The Board of Tax Appeals has considered the effect of additions of income to, and restorations of income from, reserve accounts. In Peabody Coal Co. v. Commissioner, 18 B.T.A. 1081, 1091, affirmed 7 Cir., 55 F.2d 7, the Board said, speaking of the reserves involved in that case:
"* * * If they were not reserves of the kind that are recognized as proper deductions from income by the several revenue acts, they should have been restored to the petitioner's income in the years in which they were made. If they are reserves the net additions to which are allowable as deductions from income, then the unexpended balances became income to the petitioner in the year in which the reason for which they were created ceased to exist, which was in 1922."
In G.M. Standifer Construction Corp. v. Commissioner, 30 B.T.A. 184, 187, in considering a reserve set up to meet litigation, the Board said:
"* * * We further held in the Peabody Coal Co. case that reserves of a kind that are not recognized as constituting allowable deductions should be restored to income in the year in which they were set up."
In Creamette Co. v. Commissioner, 37 B.T.A. 216, 221, the Board said, in referring to the Standifer and Peabody Coal Co. cases:
"The rule to be drawn from these cases appears clearly to be that amounts set up by a taxpayer on his own responsibility and without authority granted by statute or regulation in order to meet a contingent liability, being set up out of income received in a particular year, are, if the liability is not realized in that year, to be `restored to income in the year in which they were set up.' G.M. Standifer Construction Corporation [v. Commissioner], supra [ 30 B.T.A. 184] at page 187. Such reserves may not be deducted in anticipation of the realization of the liability, and the failure to realize the liability in any particular year restores immediately to the income of that year the amount withheld from income for the purpose in that year. But reserves set up and added to year by year, which may be deducted by authority of statute or regulation, are obviously in a different category. Statutory permission to deduct presently a reserve in anticipation of a contingent liability does not contemplate, however, an absolute deduction beyond the possibility of correction should the liability never be realized. It likewise is subject to adjustment on the whole balance of reserve against loss or expense. We do not understand petitioner to deny this. But since the deduction is absolute for the particular year in which it is allowed, the unexpended balance of the reserve is not restored to income by its redistribution through the past years in which the income was realized but is treated as new income realized in the year in which the extent of the liability is finally determined. Cf. Burnet v. Sanford Brooks Co., 282 U.S. 359 [ 51 S. Ct. 150, 75 L.Ed. 383]; Commissioner v. Liberty Bank Trust Co. [6 Cir.], 59 F.2d 320."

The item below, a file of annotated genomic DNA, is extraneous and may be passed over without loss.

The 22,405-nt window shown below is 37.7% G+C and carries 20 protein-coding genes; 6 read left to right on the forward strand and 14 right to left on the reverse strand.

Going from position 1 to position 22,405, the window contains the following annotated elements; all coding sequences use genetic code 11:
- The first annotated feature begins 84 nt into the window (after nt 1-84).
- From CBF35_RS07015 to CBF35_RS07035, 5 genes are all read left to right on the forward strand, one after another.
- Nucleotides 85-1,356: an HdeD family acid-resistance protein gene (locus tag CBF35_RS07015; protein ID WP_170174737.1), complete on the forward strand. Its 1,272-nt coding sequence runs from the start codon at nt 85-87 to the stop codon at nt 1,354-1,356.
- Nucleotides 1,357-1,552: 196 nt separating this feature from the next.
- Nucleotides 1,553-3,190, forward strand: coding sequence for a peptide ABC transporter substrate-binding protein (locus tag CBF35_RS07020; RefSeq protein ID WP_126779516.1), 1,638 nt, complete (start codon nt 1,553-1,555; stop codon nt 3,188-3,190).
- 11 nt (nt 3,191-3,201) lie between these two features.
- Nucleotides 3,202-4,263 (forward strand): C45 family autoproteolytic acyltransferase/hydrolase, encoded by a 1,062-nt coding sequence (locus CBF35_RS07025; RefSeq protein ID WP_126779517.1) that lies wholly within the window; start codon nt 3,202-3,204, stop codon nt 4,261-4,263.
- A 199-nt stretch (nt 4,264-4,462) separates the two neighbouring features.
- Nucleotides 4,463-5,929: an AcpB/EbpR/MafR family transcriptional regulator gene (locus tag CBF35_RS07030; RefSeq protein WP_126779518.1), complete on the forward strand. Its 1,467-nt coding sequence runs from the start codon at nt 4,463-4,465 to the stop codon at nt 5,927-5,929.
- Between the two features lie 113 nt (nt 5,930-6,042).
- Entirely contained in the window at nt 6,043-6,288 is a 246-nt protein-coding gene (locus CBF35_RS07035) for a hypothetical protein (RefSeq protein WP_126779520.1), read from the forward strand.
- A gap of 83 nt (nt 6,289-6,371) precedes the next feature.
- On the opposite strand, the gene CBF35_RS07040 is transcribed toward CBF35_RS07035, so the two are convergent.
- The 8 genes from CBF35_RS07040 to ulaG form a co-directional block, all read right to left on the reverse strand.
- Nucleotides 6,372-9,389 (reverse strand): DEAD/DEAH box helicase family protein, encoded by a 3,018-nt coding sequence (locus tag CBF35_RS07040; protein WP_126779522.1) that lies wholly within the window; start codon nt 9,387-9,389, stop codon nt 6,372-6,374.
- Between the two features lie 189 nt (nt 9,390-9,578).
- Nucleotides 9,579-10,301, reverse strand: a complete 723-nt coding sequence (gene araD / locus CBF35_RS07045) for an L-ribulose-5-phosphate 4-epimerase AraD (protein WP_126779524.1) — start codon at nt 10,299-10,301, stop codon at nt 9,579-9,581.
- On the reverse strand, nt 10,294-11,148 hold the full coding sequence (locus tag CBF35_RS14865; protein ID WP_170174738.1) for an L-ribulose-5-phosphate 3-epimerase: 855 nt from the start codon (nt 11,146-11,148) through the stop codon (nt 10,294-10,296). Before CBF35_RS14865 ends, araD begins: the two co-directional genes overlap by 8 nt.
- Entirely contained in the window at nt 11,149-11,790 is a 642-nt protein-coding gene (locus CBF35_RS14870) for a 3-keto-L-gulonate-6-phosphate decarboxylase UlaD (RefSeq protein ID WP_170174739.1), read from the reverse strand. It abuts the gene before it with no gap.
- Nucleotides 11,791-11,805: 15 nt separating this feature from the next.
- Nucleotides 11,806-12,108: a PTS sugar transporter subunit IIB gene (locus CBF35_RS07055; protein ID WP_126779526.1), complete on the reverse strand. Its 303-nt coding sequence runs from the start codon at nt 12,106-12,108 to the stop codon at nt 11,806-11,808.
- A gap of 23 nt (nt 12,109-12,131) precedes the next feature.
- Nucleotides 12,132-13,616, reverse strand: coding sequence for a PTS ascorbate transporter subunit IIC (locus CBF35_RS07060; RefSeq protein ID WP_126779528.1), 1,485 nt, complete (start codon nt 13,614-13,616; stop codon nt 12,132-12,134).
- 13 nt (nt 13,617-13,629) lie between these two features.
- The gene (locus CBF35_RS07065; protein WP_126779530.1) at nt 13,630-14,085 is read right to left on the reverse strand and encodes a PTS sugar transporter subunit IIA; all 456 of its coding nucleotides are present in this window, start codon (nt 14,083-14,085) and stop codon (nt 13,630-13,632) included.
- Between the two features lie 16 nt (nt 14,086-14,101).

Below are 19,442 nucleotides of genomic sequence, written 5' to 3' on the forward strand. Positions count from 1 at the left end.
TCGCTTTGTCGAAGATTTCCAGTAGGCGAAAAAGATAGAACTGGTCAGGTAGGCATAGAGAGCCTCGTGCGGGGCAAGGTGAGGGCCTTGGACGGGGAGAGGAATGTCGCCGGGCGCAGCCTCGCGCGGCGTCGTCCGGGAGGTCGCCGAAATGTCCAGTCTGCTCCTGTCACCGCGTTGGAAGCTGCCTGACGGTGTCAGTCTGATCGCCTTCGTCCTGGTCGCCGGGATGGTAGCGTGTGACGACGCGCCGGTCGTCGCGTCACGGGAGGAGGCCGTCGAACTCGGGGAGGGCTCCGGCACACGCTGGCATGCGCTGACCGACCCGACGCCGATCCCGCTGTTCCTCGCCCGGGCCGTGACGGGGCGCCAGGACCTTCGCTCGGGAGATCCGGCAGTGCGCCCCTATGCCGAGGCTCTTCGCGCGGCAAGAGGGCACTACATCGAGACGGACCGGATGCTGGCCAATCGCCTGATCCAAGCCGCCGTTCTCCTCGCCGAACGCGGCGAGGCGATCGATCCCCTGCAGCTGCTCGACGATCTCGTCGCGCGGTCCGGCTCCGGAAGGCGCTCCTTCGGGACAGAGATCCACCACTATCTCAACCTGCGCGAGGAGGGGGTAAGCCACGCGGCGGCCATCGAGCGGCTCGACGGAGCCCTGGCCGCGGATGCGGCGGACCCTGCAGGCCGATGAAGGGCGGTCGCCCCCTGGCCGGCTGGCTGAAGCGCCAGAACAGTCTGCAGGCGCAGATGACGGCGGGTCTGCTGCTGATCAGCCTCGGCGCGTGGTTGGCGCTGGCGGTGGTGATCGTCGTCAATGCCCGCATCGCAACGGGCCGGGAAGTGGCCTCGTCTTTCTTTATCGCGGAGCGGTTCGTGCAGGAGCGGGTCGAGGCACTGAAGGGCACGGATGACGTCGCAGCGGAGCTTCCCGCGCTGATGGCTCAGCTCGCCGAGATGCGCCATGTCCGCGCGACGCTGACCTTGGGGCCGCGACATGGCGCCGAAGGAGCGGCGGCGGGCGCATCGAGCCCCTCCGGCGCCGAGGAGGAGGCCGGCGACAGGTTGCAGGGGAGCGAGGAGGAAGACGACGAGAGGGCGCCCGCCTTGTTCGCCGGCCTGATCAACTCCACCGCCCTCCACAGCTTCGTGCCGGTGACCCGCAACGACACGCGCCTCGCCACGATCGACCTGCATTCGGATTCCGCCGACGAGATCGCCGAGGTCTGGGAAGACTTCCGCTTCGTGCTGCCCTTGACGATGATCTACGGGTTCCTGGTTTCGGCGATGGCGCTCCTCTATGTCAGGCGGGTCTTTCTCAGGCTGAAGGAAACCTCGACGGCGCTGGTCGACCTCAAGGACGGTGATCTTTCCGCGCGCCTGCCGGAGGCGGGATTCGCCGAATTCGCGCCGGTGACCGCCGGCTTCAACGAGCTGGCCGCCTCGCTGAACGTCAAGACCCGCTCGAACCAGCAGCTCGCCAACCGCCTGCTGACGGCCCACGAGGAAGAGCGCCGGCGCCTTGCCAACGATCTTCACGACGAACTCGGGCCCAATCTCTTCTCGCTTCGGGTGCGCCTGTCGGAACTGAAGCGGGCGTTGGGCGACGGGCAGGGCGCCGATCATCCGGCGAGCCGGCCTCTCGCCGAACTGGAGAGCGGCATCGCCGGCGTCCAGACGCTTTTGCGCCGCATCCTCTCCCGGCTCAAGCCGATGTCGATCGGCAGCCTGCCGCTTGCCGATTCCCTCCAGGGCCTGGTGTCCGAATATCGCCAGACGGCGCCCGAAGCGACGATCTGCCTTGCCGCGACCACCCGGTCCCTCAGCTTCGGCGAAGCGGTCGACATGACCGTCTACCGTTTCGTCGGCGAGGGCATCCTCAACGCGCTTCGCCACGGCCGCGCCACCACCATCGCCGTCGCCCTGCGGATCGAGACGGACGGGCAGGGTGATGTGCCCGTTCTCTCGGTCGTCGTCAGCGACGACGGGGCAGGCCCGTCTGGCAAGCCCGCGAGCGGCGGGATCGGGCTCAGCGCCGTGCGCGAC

We do not understand that the appellee seriously questions the correctness of the ruling of the Board that additions from income for a particular year to a nondeductible reserve constitute income for that year; but he calls attention to the case of Commissioner v. Dallas Title Guaranty Co., 5 Cir., 119 F.2d 211, which reviewed a decision of the Board ( 40 B.T.A. 1022). The case was returned to the Board with directions to take additional evidence on the issue of estoppel. That case dealt with transfers from an unearned premium reserve of a title insurance company to "undivided profits," and it appeared that the reserve was presumably required by Texas law, that the taxpayer had taken deductions for the additions made to the reserve fund, and that, by the applicable Revenue Act, the taxpayer was permitted to take such deductions if the additions to the reserve were required by law. It also appeared that the taxpayer and the Commissioner, in computing its income tax liability, had treated the additions to reserve as representing unearned premium liability and had considered the reserve to be a deductible reserve. The controlling question in that case apparently was whether the taxpayer had misrepresented, to the prejudice of the Government, the facts with respect to the reserve and the additions to it and had thereby estopped itself from claiming that the transfers to undivided profits were from a nondeductible reserve.
See Lucas v. American Code Company, Inc., 280 U.S. 445, 452, 50 S.Ct. 202, 74 L.Ed. 538, 67 A.L.R. 1010; Brown v. Helvering, 291 U.S. 193, 199, 54 S. Ct. 356, 78 L.Ed. 725; Readers' Pub. Corp. v. United States, Ct.Cl., 40 F.2d 145, 148; Massachusetts Mut. Life Ins. Co. v. United States, Ct.Cl., 56 F.2d 897, 899-901.
We think it is clear that in the case at bar the additions to reserve in the years 1916 and 1917, being legally nondeductible, represented taxable income for those years, and that the restoration to surplus made in 1932 was not taxable income for that year.